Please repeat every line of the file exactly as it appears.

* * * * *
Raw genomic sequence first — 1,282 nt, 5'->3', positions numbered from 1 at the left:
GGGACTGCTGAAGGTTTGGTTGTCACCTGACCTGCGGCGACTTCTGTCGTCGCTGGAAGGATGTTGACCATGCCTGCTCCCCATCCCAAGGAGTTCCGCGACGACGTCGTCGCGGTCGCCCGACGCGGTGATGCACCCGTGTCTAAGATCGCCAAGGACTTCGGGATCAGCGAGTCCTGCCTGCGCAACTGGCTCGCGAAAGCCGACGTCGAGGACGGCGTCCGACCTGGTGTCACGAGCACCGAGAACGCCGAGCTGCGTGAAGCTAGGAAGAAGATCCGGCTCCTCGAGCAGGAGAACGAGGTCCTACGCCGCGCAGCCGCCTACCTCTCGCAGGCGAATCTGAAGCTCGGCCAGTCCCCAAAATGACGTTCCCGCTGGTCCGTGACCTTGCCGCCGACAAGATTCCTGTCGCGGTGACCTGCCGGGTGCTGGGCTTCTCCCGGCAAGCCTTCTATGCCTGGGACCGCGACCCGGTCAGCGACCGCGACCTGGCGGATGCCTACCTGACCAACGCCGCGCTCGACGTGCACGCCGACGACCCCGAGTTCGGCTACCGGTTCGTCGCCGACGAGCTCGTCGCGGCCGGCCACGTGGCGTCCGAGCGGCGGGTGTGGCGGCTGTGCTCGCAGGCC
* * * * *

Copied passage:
Raw genomic sequence first — 1,282 nt, 5'->3', positions numbered from 1 at the left:
GGGACTGCTGAAGGTTTGGTTGTCACCTGACCTGCGGCGACTTCTGTCGTCGCTGGAAGGATGTTGACCATGCCTGCTCCCCATCCCAAGGAGTTCCGCGACGACGTCGTCGCGGTCGCCCGACGCGGTGATGCACCCGTGTCTAAGATCGCCAAGGACTTCGGGATCAGCGAGTCCTGCCTGCGCAACTGGCTCGCGAAAGCCGACGTCGAGGACGGCGTCCGACCTGGTGTCACGAGCACCGAGAACGCCGAGCTGCGTGAAGCTAGGAAGAAGATCCGGCTCCTCGAGCAGGAGAACGAGGTCCTACGCCGCGCAGCCGCCTACCTCTCGCAGGCGAATCTGAAGCTCGGCCAGTCCCCAAAATGACGTTCCCGCTGGTCCGTGACCTTGCCGCCGACAAGATTCCTGTCGCGGTGACCTGCCGGGTGCTGGGCTTCTCCCGGCAAGCCTTCTATGCCTGGGACCGCGACCCGGTCAGCGACCGCGACCTGGCGGATGCCTACCTGACCAACGCCGCGCTCGACGTGCACGCCGACGACCCCGAGTTCGGCTACCGGTTCGTCGCCGACGAGCTCGTCGCGGCCGGCCACGTGGCGTCCGAGCGGCGGGTGTGGCGGCTGTGCTCGCAGGCC